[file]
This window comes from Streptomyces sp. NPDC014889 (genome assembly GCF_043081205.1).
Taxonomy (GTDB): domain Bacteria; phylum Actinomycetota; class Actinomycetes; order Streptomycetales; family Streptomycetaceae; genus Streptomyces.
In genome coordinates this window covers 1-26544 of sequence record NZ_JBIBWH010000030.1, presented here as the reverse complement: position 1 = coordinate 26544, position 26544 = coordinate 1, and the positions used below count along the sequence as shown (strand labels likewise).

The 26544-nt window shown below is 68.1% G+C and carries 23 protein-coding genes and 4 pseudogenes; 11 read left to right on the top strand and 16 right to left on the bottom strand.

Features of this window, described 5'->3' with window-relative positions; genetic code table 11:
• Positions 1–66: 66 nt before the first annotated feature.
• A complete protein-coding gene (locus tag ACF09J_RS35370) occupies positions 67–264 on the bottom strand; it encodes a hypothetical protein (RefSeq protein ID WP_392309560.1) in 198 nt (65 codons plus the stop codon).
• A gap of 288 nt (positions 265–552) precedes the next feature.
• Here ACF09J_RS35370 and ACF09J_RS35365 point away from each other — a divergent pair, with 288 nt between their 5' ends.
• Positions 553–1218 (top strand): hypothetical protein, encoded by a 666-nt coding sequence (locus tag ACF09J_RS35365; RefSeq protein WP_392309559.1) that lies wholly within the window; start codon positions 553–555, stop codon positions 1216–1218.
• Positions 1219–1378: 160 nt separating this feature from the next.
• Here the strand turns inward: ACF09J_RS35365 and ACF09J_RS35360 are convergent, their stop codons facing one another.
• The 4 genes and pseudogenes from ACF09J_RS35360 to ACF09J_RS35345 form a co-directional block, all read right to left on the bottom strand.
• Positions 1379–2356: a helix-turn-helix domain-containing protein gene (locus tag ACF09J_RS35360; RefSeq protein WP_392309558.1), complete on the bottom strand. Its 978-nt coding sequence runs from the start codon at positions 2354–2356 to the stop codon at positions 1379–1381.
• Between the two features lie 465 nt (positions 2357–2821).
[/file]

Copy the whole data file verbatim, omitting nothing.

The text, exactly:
This window comes from Streptomyces sp. NPDC014889 (genome assembly GCF_043081205.1).
Taxonomy (GTDB): domain Bacteria; phylum Actinomycetota; class Actinomycetes; order Streptomycetales; family Streptomycetaceae; genus Streptomyces.
In genome coordinates this window covers 1-26544 of sequence record NZ_JBIBWH010000030.1, presented here as the reverse complement: position 1 = coordinate 26544, position 26544 = coordinate 1, and the positions used below count along the sequence as shown (strand labels likewise).

The 26544-nt window shown below is 68.1% G+C and carries 23 protein-coding genes and 4 pseudogenes; 11 read left to right on the top strand and 16 right to left on the bottom strand.

Features of this window, described 5'->3' with window-relative positions; genetic code table 11:
• Positions 1–66: 66 nt before the first annotated feature.
• A complete protein-coding gene (locus tag ACF09J_RS35370) occupies positions 67–264 on the bottom strand; it encodes a hypothetical protein (RefSeq protein ID WP_392309560.1) in 198 nt (65 codons plus the stop codon).
• A gap of 288 nt (positions 265–552) precedes the next feature.
• Here ACF09J_RS35370 and ACF09J_RS35365 point away from each other — a divergent pair, with 288 nt between their 5' ends.
• Positions 553–1218 (top strand): hypothetical protein, encoded by a 666-nt coding sequence (locus tag ACF09J_RS35365; RefSeq protein WP_392309559.1) that lies wholly within the window; start codon positions 553–555, stop codon positions 1216–1218.
• Positions 1219–1378: 160 nt separating this feature from the next.
• Here the strand turns inward: ACF09J_RS35365 and ACF09J_RS35360 are convergent, their stop codons facing one another.
• The 4 genes and pseudogenes from ACF09J_RS35360 to ACF09J_RS35345 form a co-directional block, all read right to left on the bottom strand.
• Positions 1379–2356: a helix-turn-helix domain-containing protein gene (locus tag ACF09J_RS35360; RefSeq protein WP_392309558.1), complete on the bottom strand. Its 978-nt coding sequence runs from the start codon at positions 2354–2356 to the stop codon at positions 1379–1381.
• Between the two features lie 465 nt (positions 2357–2821).